But even if you aren't the entrepreneurial type or don't have that opportunity, at least make sure (to the extent that one can in today's world) that you can pay the rent and put food on your own table as well as supporting whatever number of additional people you plan to take on. (In other words, if you are a guy who would like to get married and have children, bear that in mind.) This will inevitably mean spending time at all that distasteful stuff like networking and making a resume. Bookish types don't enjoy that stuff, because it seems bogus, but it can't be helped. It will undoubtedly mean, for most people, not being full-time students beyond the undergraduate level, especially not in the humanities, not trying to become full-time academics as a life work, and not going into full-time ministry, even if you would ideally like to do one or more of those three things.
In the end, if we can have this army of tentmakers, there will be (Lord willing) money to allow some people to work in full-time ministry. But it's going to be quite a small proportion of those who are interested or would ideally like to do so.
The world is changing, and there are unprecedented opportunities for learning on one's own. In a way it is almost better to learn things simply because one wants to know them than for a credential from which one hopes to make a living.
Inevitably, the course of action I am suggesting will mean a bifurcation for many between their day job and what they are most passionately interested in. So be it. Indeed, so it has ever been in the world. What proportion of people at any moment in human history have been blessed enough to spend most of their time working on what they are most passionately interested in? The question answers itself. So I think that bifurcation has to be accepted by a great many people and that doing so will lead to what I might call a healthier "Christian economy" among committed Christians than what we could otherwise end up with.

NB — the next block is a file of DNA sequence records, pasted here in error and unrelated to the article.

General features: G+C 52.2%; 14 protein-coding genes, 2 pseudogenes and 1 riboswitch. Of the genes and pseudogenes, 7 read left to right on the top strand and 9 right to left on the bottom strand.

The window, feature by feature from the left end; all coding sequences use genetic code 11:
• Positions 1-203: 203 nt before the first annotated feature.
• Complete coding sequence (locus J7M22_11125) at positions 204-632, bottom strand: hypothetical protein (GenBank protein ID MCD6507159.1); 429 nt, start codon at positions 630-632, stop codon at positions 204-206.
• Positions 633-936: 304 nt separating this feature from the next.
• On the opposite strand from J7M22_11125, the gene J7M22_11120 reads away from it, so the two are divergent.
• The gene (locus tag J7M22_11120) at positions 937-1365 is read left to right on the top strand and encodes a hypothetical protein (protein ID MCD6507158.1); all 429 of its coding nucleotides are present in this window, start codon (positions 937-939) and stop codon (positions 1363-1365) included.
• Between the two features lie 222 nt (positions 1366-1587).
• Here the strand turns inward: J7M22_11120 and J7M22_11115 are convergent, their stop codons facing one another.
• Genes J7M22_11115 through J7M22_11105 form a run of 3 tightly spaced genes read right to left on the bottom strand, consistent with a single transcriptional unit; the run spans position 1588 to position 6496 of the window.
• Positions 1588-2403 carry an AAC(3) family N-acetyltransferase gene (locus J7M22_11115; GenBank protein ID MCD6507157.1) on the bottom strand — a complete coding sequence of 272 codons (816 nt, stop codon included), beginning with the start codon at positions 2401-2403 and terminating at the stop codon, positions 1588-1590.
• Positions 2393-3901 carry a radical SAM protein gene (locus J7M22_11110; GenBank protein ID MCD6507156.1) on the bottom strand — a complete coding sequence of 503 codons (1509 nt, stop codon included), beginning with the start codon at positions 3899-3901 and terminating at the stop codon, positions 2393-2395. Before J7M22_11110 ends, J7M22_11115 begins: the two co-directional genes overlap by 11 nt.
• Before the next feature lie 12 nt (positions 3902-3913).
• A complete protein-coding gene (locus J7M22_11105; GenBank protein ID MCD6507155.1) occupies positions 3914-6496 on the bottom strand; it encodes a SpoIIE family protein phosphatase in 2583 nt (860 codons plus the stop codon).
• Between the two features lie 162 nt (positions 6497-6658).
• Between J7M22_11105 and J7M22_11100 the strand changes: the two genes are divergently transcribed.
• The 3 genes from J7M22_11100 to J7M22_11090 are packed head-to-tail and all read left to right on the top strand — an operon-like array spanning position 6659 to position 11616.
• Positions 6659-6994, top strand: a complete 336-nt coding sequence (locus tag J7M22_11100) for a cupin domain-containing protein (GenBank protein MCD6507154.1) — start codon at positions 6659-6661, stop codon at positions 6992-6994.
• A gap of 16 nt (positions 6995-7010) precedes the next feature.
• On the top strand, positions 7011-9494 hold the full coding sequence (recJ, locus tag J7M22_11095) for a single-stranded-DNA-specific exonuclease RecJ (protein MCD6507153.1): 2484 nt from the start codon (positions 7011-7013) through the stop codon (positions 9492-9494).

I realize full-well that in saying all this I speak as one of the privileged few. As a full-time housewife and home schooling mother, I'm one of that small proportion who can spend their time doing (much of the time) fascinating and worthwhile things. If you want to disregard my advice because I am privileged, you can do so, but please don't think I'm unaware of the greatness of the undeserved blessings I have received. Despite my speaking from a sort of specially padded bower within the ivory tower, I think what I'm saying is true, and I only hope and pray that it will not cause such offense as to do more harm than good.
If my saying it can contribute in some small way to the raising up of a successful army of tentmakers to do the good work of spreading the gospel and "giving an answer for the reason of the hope" that we have in Jesus Christ, then this post may well have been worth writing.